Facing Mt Kenya, a book written in 1938 by Kenya’s founding President Jomo Kenyatta, chronicles the traditions of the Agikiyu.
Its other competitors are The History of the Southern Kikuyu before 1903 by Louis Leakey published in 1977 and Godfrey Muriuki’s History of the Kikuyu 1500-1900 published in 1974. The list could be longer.
These books explain how the Agikuyu faced Mt Kenya while praying. Today, traditionists still do the same while raising their hands towards the mountain.
The mountain, they believe, is the seat of their God and is, therefore, sacred. Not so surprising with the snow and the mountain being the highest point in the land.
Fast forward to the 21st century, and it is not just the traditionists and the ancestors who faced or still face Mt Kenya.
Entrepreneurs also face the mountain. Having a view of the mountain is a money minter for key sectors like religion, hospitality and real estate.
I will leave religion to the experts. Clearly, there has been a concerted effort to revive traditional religion around Mt Kenya. The council of elders with their traditional attire and ceremonies are now part of the landscape with boys going through the rite of passage and finally getting age sets (marika) after almost half a century break.
The Christian churches are not happy with new competitors, but it seems they are learning to co-exist.
Why are some churches hosting rites of passage ceremonies? Let’s shift to the hospitality industry. The top hotels boast rooms with a view of Mt Kenya just like a view of the ocean along the Coast. There is still something magical about watching the snow-peaked mountain at sunrise or sunset when it is not hidden by the clouds.
I am writing this while watching the snow-peaked mountain from a hotel room in Nanyuki. The mountain sucks in everyone from pilgrims to historians seeking wreckages of Word War II bombers to climatologists and volcanologists.
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Even politicians know the association with the mountain can get you votes.
The high-end investors value the view of the mountain. They are represented by big hotels, mainly on the leeward side of the mountain. Add the vast ranches with their hospitality facilities.
Have you noted how the British settlers’ houses had the best views unlike the Boers (Afrikaans) who preferred the plains? I am told the Boers loved game meat, which was plenty on the plains.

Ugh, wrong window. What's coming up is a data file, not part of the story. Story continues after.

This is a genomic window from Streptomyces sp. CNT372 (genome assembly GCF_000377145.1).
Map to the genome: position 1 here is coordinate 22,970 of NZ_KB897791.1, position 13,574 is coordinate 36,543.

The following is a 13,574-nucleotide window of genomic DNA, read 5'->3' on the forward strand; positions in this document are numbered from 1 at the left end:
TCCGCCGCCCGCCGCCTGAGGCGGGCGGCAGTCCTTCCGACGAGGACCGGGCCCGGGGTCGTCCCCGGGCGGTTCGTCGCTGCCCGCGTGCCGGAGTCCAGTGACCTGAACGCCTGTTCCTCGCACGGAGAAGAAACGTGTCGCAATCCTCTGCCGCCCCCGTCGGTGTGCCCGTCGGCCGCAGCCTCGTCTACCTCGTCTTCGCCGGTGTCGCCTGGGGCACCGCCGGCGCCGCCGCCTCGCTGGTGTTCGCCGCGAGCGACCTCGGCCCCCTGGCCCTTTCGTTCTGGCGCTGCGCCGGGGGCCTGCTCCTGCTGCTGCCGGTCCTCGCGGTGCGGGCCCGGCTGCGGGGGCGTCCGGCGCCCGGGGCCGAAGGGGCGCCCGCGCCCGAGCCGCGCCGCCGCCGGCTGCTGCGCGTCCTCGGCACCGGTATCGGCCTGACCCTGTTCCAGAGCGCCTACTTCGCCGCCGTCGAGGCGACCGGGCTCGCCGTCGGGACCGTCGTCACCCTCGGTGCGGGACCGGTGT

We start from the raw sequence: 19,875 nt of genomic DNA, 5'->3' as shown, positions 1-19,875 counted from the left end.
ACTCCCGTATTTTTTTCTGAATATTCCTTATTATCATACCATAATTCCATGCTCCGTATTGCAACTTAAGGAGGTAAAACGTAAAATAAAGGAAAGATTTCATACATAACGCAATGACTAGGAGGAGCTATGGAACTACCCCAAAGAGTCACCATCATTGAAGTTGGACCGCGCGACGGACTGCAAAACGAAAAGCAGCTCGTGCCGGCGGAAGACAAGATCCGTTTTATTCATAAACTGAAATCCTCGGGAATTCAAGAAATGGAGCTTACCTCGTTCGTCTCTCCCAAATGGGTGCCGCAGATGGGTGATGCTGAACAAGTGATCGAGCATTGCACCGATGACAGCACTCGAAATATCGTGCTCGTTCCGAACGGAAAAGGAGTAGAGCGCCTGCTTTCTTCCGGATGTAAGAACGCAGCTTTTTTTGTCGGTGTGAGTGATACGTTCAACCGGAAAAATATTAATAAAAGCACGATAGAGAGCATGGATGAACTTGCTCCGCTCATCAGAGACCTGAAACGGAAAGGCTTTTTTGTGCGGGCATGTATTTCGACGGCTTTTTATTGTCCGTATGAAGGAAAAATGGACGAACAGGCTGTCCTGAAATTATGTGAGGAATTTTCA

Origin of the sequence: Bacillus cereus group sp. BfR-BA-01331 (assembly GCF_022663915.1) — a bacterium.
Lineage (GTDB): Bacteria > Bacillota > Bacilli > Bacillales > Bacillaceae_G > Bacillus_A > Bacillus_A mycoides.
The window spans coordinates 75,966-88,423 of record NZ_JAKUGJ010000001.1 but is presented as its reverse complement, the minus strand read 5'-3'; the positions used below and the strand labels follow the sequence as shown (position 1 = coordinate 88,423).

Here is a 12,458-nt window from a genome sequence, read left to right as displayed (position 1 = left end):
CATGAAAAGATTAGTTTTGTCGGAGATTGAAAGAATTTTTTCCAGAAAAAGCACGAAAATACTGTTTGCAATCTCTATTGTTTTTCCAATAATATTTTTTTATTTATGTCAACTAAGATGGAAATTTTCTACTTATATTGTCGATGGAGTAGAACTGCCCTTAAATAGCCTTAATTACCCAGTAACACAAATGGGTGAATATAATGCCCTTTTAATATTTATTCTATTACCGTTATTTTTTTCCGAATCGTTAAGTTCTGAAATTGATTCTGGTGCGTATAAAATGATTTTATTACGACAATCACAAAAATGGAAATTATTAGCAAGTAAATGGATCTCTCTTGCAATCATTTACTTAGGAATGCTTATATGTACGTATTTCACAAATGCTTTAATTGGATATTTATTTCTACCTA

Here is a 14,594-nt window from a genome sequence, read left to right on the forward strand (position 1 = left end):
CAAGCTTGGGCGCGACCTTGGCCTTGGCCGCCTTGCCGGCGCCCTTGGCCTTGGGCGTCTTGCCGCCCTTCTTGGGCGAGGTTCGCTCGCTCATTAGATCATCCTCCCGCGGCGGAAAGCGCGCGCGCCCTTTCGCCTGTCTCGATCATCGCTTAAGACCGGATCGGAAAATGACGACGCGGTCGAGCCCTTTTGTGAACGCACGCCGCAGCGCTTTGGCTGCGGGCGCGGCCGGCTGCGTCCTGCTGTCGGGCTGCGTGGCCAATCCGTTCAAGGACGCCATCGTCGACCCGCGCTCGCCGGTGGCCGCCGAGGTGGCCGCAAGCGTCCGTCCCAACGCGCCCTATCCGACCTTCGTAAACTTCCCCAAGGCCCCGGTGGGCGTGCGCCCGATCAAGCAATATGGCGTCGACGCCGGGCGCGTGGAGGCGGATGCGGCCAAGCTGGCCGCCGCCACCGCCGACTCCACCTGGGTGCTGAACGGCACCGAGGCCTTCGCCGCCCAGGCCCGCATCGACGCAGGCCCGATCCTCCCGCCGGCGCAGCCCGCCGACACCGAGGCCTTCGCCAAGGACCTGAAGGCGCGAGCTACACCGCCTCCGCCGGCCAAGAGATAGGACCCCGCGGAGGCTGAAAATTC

Did they make biltong (a form of dried, cured meat that originated in South Africa)?
For investors in the hospitality industry, facing Mt Kenya is a money minter. Add mountain climbing and other adventures. If you play golf at the Nanyuki Golf Club in the morning, the view of the mountain on hole number one is breathtaking. You feel as if the ball will land on the mountain peak.
Real estate is booming around Nanyuki, sucking in even Kenyans in the diaspora. The land buyers are attracted by the availability of land. Being on the leeward side of the mountain, there is plenty of semi-arid land.
Contrast that with Embu, Meru or Nyeri, all well watered and long settled.
It’s a historical curiosity why after independence many whites found a home on this semi-arid side of the mountain, perhaps too aware of its unattractiveness to agriculture—talk of strategic thinking.
One anonymous Kenyan aptly explained the rush to Nanyuki: “It’s for the same reason why in the past we all rushed to buy land in Karen, Watamu and elsewhere. We are following the Kenyan Britons.”
I would call it the mannequin effect. Why are mannequins always white, though I saw a black one in Dubai?
We love being associated with whites, including our names. And that includes neighbourhoods, and willing to pay a premium for it. It’s also possible that buyers hope to emulate successful investors like ranchers and hoteliers.
Forgetting that you need a lot of land in such a place to break even and many global networks, going by the calibre of visitors to these premises. The psychic satisfaction of owning a plot in Nanyuki, like a beach plot could be another factor driving us to the leeward side of Mt Kenya. It’s satisfying to tell someone, “I can see Mt Kenya, from my plot.”
Some also argue the military facilities with British presence give a sense of security. The media too has been actively promoting real estate in this region, with speculation as the underlying theme.
Having driven to this century-old town from Nyahururu, Nyeri, Isiolo, Meru or Rumuruti, the feeling of openness and freedom is alluring. Ever driven in Southern California towards Nevada?
Beyond this sentimentality, money is likely to be made by only a few, the rest chase dreams, not necessarily valid. I own no land in Nanyuki, but my genes found a home. My hunch is that Nanyuki would make a great retirement home.